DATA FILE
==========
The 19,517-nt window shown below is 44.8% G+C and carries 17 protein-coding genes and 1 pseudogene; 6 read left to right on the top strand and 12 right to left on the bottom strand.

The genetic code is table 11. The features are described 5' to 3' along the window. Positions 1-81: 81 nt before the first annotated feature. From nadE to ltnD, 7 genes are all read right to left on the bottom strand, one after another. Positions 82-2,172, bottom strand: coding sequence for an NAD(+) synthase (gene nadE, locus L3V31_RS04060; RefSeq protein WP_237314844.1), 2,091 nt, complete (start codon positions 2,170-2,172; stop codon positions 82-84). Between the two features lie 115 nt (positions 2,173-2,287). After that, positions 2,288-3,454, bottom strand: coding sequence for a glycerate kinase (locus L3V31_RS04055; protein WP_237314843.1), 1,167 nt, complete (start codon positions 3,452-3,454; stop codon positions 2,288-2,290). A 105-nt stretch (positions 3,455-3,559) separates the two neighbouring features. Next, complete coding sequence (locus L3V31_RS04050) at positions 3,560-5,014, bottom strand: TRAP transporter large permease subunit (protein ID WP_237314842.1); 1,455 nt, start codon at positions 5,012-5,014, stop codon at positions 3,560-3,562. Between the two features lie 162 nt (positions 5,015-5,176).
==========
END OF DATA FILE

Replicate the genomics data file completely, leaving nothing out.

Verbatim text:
The 19,517-nt window shown below is 44.8% G+C and carries 17 protein-coding genes and 1 pseudogene; 6 read left to right on the top strand and 12 right to left on the bottom strand.

The genetic code is table 11. The features are described 5' to 3' along the window. Positions 1-81: 81 nt before the first annotated feature. From nadE to ltnD, 7 genes are all read right to left on the bottom strand, one after another. Positions 82-2,172, bottom strand: coding sequence for an NAD(+) synthase (gene nadE, locus L3V31_RS04060; RefSeq protein WP_237314844.1), 2,091 nt, complete (start codon positions 2,170-2,172; stop codon positions 82-84). Between the two features lie 115 nt (positions 2,173-2,287). After that, positions 2,288-3,454, bottom strand: coding sequence for a glycerate kinase (locus L3V31_RS04055; protein WP_237314843.1), 1,167 nt, complete (start codon positions 3,452-3,454; stop codon positions 2,288-2,290). A 105-nt stretch (positions 3,455-3,559) separates the two neighbouring features. Next, complete coding sequence (locus L3V31_RS04050) at positions 3,560-5,014, bottom strand: TRAP transporter large permease subunit (protein ID WP_237314842.1); 1,455 nt, start codon at positions 5,012-5,014, stop codon at positions 3,560-3,562. Between the two features lie 162 nt (positions 5,015-5,176).